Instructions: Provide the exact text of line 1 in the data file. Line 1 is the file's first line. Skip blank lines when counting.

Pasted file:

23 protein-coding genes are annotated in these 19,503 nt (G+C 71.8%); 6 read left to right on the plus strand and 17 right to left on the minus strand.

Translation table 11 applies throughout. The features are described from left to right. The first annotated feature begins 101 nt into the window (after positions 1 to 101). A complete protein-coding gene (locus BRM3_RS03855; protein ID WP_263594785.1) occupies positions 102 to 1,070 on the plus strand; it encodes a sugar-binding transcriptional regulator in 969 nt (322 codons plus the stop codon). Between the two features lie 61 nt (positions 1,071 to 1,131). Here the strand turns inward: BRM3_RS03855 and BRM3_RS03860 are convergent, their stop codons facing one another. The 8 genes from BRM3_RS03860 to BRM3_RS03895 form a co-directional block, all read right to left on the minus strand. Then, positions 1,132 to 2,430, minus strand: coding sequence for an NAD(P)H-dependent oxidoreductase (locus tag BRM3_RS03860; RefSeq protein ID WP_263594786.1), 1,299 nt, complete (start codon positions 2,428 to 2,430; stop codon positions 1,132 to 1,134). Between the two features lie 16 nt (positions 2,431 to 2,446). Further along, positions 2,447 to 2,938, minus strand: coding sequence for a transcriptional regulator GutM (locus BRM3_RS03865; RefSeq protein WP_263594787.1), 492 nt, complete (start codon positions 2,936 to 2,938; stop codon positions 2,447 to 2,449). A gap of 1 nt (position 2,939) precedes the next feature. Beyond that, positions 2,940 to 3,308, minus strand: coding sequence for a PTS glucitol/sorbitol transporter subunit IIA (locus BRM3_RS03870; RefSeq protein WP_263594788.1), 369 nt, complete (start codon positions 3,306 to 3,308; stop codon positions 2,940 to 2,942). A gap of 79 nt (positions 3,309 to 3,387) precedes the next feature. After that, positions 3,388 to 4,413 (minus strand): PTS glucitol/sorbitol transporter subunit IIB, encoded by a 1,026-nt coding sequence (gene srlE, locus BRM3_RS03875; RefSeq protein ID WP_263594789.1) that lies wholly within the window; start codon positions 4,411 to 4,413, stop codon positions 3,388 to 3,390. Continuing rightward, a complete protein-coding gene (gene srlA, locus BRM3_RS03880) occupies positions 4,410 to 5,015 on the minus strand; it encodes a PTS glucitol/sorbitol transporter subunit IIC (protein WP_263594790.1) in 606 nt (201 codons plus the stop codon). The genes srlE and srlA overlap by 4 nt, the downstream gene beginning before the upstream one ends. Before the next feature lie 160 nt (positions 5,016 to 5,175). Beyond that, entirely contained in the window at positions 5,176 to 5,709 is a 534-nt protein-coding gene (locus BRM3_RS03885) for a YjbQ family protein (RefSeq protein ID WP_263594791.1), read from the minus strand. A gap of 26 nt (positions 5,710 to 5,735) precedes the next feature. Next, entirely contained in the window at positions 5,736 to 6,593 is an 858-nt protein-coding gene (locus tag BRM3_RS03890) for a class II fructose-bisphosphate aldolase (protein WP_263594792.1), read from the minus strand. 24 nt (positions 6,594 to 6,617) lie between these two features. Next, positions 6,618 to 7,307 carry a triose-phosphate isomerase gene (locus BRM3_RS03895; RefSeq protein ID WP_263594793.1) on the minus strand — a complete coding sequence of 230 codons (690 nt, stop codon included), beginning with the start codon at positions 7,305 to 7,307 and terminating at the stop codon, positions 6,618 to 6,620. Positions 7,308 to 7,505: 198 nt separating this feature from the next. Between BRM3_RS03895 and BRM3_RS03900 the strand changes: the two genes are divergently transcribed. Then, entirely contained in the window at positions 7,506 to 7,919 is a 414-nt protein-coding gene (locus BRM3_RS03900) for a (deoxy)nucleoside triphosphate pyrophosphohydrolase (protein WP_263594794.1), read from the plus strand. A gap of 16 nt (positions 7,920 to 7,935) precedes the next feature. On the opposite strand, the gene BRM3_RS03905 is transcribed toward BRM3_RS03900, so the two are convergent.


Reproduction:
23 protein-coding genes are annotated in these 19,503 nt (G+C 71.8%); 6 read left to right on the plus strand and 17 right to left on the minus strand.